For starters, I wasn’t taking very good care of my health. I had had a standard operation on my foot, but it didn’t heal correctly because I pushed it too soon. I didn’t sleep as much as I should have. I also got super depressed while dating a guy who was perfect on paper but turned out to be a toxic, emotionally abusive partner. I didn’t recognize it until we were a year in because I was in overdrive mode. Had I been in a better rhythm, I would have thought, “Oh, no, why are you tolerating this nonsense? You need to be in a healthier relationship.” 

I also began to notice that I was missing friends’ weddings and baby-naming ceremonies. I was so caught up in the fight that when they had something great to celebrate, I was on a flight to somewhere else. I didn’t want to be that person. A notable turning point was when one of my best friends was about to give birth and asked me to come see her and I did. It was freeing to realize that I didn’t need to immediately respond to whatever was going on in the world at the time and that I actually had some agency. I figured out a way to be with her for 10 days. The baby, my godson, didn’t come until later, but we had fun. You can lose sight of what is important when you engage solely in the work and not think about the why behind it.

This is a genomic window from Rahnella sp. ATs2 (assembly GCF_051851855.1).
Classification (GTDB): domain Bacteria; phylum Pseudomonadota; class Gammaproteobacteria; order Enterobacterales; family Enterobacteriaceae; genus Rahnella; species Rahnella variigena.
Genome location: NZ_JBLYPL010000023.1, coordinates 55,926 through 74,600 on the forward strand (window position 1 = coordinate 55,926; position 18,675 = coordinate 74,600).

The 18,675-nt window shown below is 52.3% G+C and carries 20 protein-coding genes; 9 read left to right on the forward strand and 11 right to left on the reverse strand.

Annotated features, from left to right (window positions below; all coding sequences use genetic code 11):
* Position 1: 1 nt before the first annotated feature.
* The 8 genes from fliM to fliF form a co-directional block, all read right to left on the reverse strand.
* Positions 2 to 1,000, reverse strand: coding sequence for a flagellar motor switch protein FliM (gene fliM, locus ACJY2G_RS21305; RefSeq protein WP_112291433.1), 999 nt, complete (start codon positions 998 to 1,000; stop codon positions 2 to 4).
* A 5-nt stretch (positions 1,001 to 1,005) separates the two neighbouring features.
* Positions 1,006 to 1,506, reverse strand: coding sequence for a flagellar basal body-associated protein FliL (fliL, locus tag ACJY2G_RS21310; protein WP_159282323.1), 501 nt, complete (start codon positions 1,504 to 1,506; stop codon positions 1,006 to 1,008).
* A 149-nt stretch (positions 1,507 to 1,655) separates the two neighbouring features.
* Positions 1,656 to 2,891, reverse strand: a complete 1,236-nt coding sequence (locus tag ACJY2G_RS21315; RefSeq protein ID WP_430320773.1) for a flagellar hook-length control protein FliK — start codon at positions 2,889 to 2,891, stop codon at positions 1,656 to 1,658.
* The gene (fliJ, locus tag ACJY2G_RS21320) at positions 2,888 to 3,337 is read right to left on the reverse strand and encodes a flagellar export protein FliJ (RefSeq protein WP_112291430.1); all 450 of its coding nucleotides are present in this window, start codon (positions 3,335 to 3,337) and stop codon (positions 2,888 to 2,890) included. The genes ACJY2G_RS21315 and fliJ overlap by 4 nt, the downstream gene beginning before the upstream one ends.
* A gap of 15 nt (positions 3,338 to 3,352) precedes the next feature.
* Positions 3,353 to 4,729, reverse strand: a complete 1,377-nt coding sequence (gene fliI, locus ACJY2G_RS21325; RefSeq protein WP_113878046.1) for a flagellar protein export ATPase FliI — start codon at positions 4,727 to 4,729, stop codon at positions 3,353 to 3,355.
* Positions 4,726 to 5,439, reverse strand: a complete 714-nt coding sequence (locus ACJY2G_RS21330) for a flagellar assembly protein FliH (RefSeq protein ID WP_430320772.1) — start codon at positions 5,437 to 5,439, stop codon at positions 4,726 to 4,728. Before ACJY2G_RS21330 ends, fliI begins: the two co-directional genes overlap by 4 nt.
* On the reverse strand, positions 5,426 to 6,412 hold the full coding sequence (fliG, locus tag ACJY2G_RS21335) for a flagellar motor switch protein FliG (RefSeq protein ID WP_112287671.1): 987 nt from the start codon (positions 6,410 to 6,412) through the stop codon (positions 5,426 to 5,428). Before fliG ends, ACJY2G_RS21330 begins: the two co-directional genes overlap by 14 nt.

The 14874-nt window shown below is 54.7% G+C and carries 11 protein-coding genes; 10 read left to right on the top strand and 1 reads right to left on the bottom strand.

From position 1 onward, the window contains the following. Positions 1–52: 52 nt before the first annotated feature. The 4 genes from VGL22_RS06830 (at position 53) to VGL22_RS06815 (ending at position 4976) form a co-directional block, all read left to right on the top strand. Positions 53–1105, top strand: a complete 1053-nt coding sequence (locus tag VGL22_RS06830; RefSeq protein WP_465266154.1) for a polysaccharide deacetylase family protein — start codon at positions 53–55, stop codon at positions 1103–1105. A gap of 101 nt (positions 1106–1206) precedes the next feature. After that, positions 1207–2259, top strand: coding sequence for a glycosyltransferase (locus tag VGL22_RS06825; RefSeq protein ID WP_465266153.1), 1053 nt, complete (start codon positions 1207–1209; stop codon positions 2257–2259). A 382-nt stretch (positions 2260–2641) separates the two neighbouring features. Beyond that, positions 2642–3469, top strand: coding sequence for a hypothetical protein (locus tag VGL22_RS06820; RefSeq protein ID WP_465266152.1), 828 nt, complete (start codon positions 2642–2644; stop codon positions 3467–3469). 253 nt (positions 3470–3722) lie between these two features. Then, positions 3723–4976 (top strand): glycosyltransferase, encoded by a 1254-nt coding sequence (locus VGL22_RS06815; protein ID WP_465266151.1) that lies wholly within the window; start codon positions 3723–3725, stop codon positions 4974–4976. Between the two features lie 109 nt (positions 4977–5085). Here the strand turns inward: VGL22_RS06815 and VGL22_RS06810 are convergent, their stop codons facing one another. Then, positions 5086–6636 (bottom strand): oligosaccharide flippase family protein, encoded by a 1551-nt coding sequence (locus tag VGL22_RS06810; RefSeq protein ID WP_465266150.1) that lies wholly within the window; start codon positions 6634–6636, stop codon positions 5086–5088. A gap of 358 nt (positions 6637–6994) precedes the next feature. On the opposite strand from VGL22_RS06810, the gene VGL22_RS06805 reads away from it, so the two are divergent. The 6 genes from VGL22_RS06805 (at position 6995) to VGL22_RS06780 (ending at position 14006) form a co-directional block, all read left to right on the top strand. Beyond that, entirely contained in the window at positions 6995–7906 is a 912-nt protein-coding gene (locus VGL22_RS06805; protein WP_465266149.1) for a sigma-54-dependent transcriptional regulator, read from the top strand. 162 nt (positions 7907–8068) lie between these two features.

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After taking inventory of my life, I began to dive deep into the teachings of feminist and civil-rights activist Audre Lorde. One of her most profound quotes is, “Caring for myself is not self-indulgence. It is self-preservation, and that is an act of political warfare.” I took this to heart. I knew that to be able to weather the storm and take on a heavier workload, I had to be more gracious with myself. 

Although it does seem that we wake up each morning to some sort of new scandal or crisis, how we respond is our choice. And there is true power in our response. Our response can be life-giving, or it can be life-draining. I often feel as if I’ve been teetering between the two. But here’s what I can offer by way of advice: Do the work from a place of joy. Find your commitment in your love of yourself as well as of those in your community. Keep your family (whether it’s chosen or otherwise) close. Those are ties you’ll need to call upon when the going gets tough. Nourish your spirit as much as possible, be it through prayer or meditation. Take time to work out or just daydream. Stay connected to the people and things that bring you joy. 

My line of work is not just a job; it’s a commitment, a lifestyle, a discipline. Taking time for myself, as I did recently with a trip to Ghana with friends, means that I can refill my tank and continue on the mission. Now, five years later, Black Lives Matter has a dedicated staff that handles the day-to-day duties, and my fellow founders and I are spokeswomen. I’m still the executive director of BAJI, but I soon plan to step back and write my first book. After almost a decade of being a leader, I’m thinking about how I can pause to reflect on what I’ve learned and share it in a new way. Knowing that I’m allowing myself to be transformed by these lessons means I am truly honoring myself and my community. And for this I am grateful.

For more stories like this, pick up the March issue of InStyle, available on newsstands, on Amazon, and for digital download Feb. 15.